José M. Fontaiña was born in Riveira (Galicia), Spain in 1961 and moved to the USA with his family in 1978. He attended William Paterson University, planning to be a Spanish teacher, but his artistic interests overcame his desire to teach and he ultimately switched his major in the middle of his junior year, graduating with a BA in Art (Dean’s List) and a Minor in Spanish – a decision he has never regretted.
Star Trauth is an American artist whose art has been exhibited and published across The Americas, Europe, and Asia. Her fiber art pieces are held in museums in North America and Asia. Trauth’s clients, both commercial and private, span the globe.

Her focus is the creation of fiber sculpture, “totems.” Trauth’s vision is a departure from traditional fiber works while employing some traditional methods. Starting with her signature cylindrical canvas and creating a tapestry of fiber and other elements that she finds interesting.
Several years ago I became interested in Buddhism. Its teachings resonate for me. Attempting to understand emptiness has been an ongoing process. To be clear, emptiness is not nothingness. This study has resulted in using a new approach when I paint. I spend more time contemplating what I put on the canvas and taking out that which doesn’t belong.
My practice involves the dialogue between order and chaos. The process is a constant experiment with the physical properties of paint (color, texture, sheen), moving between addition and subtraction, making and unmaking. All working to a place where I lose control of the painting, and then struggling back to achieve the right balance between wild spontaneity and emotional restraint. This is a struggle that I have to revisit with every painting, straining to hear an interior alphabet that leaks out during the actual act of painting. It is a personal and, I hope, universal language that I have to relearn and translate every time and is the challenge that drives me on to the next work.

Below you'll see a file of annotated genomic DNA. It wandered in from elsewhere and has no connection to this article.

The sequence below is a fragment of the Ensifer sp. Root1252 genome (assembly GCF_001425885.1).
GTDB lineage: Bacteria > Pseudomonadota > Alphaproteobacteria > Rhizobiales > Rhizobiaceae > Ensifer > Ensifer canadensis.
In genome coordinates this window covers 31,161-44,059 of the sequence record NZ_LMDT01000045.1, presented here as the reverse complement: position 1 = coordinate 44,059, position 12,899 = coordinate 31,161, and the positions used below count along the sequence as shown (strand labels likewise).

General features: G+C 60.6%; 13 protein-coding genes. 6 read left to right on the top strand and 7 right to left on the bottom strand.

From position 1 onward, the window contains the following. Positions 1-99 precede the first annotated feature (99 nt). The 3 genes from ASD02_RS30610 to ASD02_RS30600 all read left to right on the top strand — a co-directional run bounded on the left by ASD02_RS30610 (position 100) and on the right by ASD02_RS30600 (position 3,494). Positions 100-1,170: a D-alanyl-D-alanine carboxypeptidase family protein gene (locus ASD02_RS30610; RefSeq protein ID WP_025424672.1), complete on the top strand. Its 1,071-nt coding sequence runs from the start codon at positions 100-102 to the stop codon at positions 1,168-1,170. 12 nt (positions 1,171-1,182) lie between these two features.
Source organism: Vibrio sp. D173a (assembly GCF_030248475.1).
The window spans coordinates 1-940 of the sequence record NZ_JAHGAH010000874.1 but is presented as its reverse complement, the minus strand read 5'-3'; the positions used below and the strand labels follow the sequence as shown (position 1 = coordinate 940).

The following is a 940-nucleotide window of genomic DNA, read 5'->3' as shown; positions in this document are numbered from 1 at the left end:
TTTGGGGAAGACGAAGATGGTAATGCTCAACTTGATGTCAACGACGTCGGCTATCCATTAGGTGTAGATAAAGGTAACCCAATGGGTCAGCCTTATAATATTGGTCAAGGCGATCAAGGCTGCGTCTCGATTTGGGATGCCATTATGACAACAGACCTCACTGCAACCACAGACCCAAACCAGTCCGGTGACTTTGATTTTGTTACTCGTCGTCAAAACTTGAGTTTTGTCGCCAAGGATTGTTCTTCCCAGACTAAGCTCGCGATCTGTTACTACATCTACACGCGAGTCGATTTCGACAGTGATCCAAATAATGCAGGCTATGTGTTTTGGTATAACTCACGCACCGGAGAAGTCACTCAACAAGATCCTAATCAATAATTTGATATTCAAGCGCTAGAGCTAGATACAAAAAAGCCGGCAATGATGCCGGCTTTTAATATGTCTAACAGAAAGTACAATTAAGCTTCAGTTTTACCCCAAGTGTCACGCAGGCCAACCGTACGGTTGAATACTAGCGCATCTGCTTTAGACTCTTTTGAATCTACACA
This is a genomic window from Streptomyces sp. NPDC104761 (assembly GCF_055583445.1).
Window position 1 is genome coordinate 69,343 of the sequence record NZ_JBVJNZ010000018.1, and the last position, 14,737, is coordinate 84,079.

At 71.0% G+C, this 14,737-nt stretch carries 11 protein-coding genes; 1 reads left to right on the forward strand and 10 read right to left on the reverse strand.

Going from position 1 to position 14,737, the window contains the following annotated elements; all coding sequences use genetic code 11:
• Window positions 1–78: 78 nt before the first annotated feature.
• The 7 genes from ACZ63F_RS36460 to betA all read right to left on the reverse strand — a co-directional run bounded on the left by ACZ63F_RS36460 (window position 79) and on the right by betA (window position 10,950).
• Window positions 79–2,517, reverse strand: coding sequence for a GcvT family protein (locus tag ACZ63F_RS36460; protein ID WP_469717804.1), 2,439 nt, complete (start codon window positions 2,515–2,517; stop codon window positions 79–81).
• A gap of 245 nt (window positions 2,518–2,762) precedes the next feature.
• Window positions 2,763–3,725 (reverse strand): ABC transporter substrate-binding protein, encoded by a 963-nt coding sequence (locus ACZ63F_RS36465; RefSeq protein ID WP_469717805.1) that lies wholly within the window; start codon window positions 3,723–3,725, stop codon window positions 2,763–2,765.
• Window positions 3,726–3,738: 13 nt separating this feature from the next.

It has been Lea’s lifelong dream to make a living as an artist. As a teenager, a bone tumor in her spine taught her the lesson that has defined her as an artist – life is too short not to pursue what you love.
Debra was born in NY and raised on the shores of Long Island. She lived and worked in NYC and Paris as a fashion model before becoming a photographer herself. She attended the prestigious ICP (International Center for Photography) where she honed her skills as a fine art photographer.
Javier is a photographer and architect based in Miami, Florida. His passion for photography started at a very young age when his parents bought him his first camera. Over the years, he has acquired a unique way of capturing the essence of whatever catches his attention. He is an all-terrain photographer, with themes ranging from natural spaces to urban details, action photography or architecture, the latter supported by his background as a professional in the field. He is constantly on a quest to find new stories to tell through his images and photographic projects.